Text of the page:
This is not to imply that shorter quarterbacks cannot be successful, because we know there are many, many examples of shorter quarterbacks performing well in the college and pro games today, but taller quarterbacks do have some advantages.
That’s why college coaches seek them and the pros still covet them.
As a result, there are some things the taller Grier is capable of bringing back into the mix in West Virginia’s offense, which could ultimately nudge the Mountaineers back toward the direction of Holgorsen’s wildly productive days operating his “Air Raid” attacks at Houston and Oklahoma State, as well as his first couple of seasons at West Virginia with Smith.
“As far as arm strength and accuracy, he can make all the throws,” Holgorsen admitted.
gives a high-five to a young Mountaineer fan at the conclusion of last Saturday's Gold-Blue Spring Game. All-Pro Photography/Dale Sparks photo
Toss in a well-stocked running back room with four outstanding ball carriers, including a returning 1,000-yard rusher capable of scoring from anywhere on the field, tight ends and fullbacks that can allow Spavital to go big when he needs to, proven wide receivers and a pair of athletic tackles to protect Grier’s backside, and you can now see why Holgorsen believes this could be his most talented offensive football team at West Virginia.
And in place to stir it all together is a transfer quarterback in what is becoming an era of transfer quarterbacks. Everyone has quarterbacks on their rosters, but that doesn’t mean they always have the right quarterbacks on their rosters.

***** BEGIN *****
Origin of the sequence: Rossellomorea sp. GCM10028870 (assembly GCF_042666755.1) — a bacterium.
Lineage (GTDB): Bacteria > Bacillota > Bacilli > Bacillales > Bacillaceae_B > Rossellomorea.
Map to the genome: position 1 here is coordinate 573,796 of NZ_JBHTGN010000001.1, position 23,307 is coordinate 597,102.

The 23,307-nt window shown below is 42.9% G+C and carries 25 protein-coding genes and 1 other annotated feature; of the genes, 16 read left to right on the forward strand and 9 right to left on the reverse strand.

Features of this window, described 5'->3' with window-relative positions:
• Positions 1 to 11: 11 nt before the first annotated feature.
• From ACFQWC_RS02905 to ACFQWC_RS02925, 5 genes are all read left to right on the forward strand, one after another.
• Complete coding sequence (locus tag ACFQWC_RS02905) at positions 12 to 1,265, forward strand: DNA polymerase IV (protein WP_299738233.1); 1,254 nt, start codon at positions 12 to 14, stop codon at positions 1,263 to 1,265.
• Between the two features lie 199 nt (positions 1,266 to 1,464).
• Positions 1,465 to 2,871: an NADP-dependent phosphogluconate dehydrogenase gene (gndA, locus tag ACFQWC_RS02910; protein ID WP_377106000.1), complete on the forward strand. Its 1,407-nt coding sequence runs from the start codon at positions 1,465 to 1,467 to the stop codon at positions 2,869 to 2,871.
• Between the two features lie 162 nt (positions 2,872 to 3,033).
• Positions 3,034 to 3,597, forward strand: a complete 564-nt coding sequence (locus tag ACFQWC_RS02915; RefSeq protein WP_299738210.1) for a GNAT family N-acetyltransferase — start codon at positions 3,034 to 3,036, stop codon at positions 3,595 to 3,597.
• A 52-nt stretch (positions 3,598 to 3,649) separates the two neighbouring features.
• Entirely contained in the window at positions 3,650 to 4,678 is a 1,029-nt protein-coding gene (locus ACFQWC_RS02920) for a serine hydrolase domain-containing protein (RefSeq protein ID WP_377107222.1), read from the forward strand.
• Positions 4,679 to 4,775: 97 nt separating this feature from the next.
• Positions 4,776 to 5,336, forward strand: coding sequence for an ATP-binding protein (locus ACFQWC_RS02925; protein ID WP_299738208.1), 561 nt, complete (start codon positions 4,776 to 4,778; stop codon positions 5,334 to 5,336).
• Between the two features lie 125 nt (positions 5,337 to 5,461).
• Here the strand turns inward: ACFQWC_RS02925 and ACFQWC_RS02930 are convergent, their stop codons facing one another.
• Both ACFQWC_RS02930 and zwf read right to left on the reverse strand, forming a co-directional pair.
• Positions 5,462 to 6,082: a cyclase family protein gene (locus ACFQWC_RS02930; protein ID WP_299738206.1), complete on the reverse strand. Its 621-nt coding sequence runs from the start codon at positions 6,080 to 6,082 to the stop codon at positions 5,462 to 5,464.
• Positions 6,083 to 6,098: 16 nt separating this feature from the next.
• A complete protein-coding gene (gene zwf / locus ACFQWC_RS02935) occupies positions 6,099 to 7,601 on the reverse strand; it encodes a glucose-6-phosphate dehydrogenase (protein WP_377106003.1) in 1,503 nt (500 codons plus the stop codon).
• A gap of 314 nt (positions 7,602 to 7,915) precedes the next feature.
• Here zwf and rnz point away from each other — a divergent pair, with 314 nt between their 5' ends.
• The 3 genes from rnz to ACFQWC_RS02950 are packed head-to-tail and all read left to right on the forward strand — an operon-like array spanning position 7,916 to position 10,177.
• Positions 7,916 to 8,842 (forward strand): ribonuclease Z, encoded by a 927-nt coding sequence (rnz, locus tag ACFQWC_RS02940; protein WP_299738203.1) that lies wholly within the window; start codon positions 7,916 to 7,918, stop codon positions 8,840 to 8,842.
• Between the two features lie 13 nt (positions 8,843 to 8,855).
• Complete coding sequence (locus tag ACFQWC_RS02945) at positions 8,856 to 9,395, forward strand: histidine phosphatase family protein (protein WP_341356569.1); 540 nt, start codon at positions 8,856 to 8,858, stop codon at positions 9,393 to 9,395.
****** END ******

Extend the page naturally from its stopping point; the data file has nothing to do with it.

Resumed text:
That’s why Oklahoma took former Texas Tech walk-on Baker Mayfield.
That’s why Florida State sought Notre Dame’s Everett Golson, Alabama poached Florida State’s Jacob Coker and even a blue blood program such as Michigan went the transfer route at quarterback in 2015 by taking Iowa’s Jake Rudock.
Auburn’s Jarrett Stidham, who began his career at Baylor, will likely rival Grier as college football’s most prominent quarterback transfer in 2017.
West Virginia fans who saw Grier’s 12-of-18, 202-yard passing performance in basically two quarters of action during last Saturday’s spring game are certainly eager to see what he can do this fall in Holgorsen’s offense.
“It’s been fun to watch him back there this spring and it was fun to watch him in the spring game give everybody a little bit of a glimpse of what he’s capable of,” Holgorsen said. “We’ve got pretty good players around him with a good run game, some quality receivers and a fairly seasoned offensive line. Hopefully, we’ll score a few more points this year.”
So, the anticipation begins.